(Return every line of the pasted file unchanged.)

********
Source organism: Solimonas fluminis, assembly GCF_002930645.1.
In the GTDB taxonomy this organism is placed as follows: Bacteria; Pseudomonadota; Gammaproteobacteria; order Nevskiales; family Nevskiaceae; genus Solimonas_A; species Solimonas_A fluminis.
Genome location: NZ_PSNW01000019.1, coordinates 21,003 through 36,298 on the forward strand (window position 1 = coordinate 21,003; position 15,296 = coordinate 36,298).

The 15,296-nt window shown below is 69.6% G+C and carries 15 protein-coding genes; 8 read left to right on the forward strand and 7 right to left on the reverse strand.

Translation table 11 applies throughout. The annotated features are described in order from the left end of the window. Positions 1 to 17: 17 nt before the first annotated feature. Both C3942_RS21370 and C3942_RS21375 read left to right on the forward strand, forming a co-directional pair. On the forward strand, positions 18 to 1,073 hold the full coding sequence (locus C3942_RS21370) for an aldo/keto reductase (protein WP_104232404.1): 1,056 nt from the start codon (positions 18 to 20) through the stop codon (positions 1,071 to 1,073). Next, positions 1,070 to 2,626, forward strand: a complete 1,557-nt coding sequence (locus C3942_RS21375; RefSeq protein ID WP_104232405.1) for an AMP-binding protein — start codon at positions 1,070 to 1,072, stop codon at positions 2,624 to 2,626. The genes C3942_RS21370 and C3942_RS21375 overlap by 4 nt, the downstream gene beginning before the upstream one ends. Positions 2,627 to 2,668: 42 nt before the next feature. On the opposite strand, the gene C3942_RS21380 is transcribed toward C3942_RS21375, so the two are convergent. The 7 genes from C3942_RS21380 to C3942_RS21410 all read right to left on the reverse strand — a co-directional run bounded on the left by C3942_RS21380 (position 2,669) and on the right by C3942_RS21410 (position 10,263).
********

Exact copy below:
Source organism: Solimonas fluminis, assembly GCF_002930645.1.
In the GTDB taxonomy this organism is placed as follows: Bacteria; Pseudomonadota; Gammaproteobacteria; order Nevskiales; family Nevskiaceae; genus Solimonas_A; species Solimonas_A fluminis.
Genome location: NZ_PSNW01000019.1, coordinates 21,003 through 36,298 on the forward strand (window position 1 = coordinate 21,003; position 15,296 = coordinate 36,298).

The 15,296-nt window shown below is 69.6% G+C and carries 15 protein-coding genes; 8 read left to right on the forward strand and 7 right to left on the reverse strand.

Translation table 11 applies throughout. The annotated features are described in order from the left end of the window. Positions 1 to 17: 17 nt before the first annotated feature. Both C3942_RS21370 and C3942_RS21375 read left to right on the forward strand, forming a co-directional pair. On the forward strand, positions 18 to 1,073 hold the full coding sequence (locus C3942_RS21370) for an aldo/keto reductase (protein WP_104232404.1): 1,056 nt from the start codon (positions 18 to 20) through the stop codon (positions 1,071 to 1,073). Next, positions 1,070 to 2,626, forward strand: a complete 1,557-nt coding sequence (locus C3942_RS21375; RefSeq protein ID WP_104232405.1) for an AMP-binding protein — start codon at positions 1,070 to 1,072, stop codon at positions 2,624 to 2,626. The genes C3942_RS21370 and C3942_RS21375 overlap by 4 nt, the downstream gene beginning before the upstream one ends. Positions 2,627 to 2,668: 42 nt before the next feature. On the opposite strand, the gene C3942_RS21380 is transcribed toward C3942_RS21375, so the two are convergent. The 7 genes from C3942_RS21380 to C3942_RS21410 all read right to left on the reverse strand — a co-directional run bounded on the left by C3942_RS21380 (position 2,669) and on the right by C3942_RS21410 (position 10,263).